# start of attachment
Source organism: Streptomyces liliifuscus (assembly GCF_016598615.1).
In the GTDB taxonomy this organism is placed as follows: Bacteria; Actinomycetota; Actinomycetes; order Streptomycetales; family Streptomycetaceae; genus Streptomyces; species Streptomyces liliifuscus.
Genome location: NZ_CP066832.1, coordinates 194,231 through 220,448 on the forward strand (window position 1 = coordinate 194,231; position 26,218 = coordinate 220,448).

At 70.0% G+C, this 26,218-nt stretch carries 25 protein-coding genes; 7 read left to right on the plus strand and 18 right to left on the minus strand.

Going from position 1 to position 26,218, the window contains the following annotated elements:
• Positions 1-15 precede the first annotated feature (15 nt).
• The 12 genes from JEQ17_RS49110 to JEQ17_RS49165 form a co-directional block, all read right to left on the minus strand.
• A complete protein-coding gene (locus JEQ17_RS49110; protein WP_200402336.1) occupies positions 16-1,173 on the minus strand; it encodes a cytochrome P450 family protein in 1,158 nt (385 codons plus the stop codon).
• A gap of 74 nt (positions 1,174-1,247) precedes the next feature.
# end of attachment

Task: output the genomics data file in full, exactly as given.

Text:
Source organism: Streptomyces liliifuscus (assembly GCF_016598615.1).
In the GTDB taxonomy this organism is placed as follows: Bacteria; Actinomycetota; Actinomycetes; order Streptomycetales; family Streptomycetaceae; genus Streptomyces; species Streptomyces liliifuscus.
Genome location: NZ_CP066832.1, coordinates 194,231 through 220,448 on the forward strand (window position 1 = coordinate 194,231; position 26,218 = coordinate 220,448).

At 70.0% G+C, this 26,218-nt stretch carries 25 protein-coding genes; 7 read left to right on the plus strand and 18 right to left on the minus strand.

Going from position 1 to position 26,218, the window contains the following annotated elements:
• Positions 1-15 precede the first annotated feature (15 nt).
• The 12 genes from JEQ17_RS49110 to JEQ17_RS49165 form a co-directional block, all read right to left on the minus strand.
• A complete protein-coding gene (locus JEQ17_RS49110; protein WP_200402336.1) occupies positions 16-1,173 on the minus strand; it encodes a cytochrome P450 family protein in 1,158 nt (385 codons plus the stop codon).
• A gap of 74 nt (positions 1,174-1,247) precedes the next feature.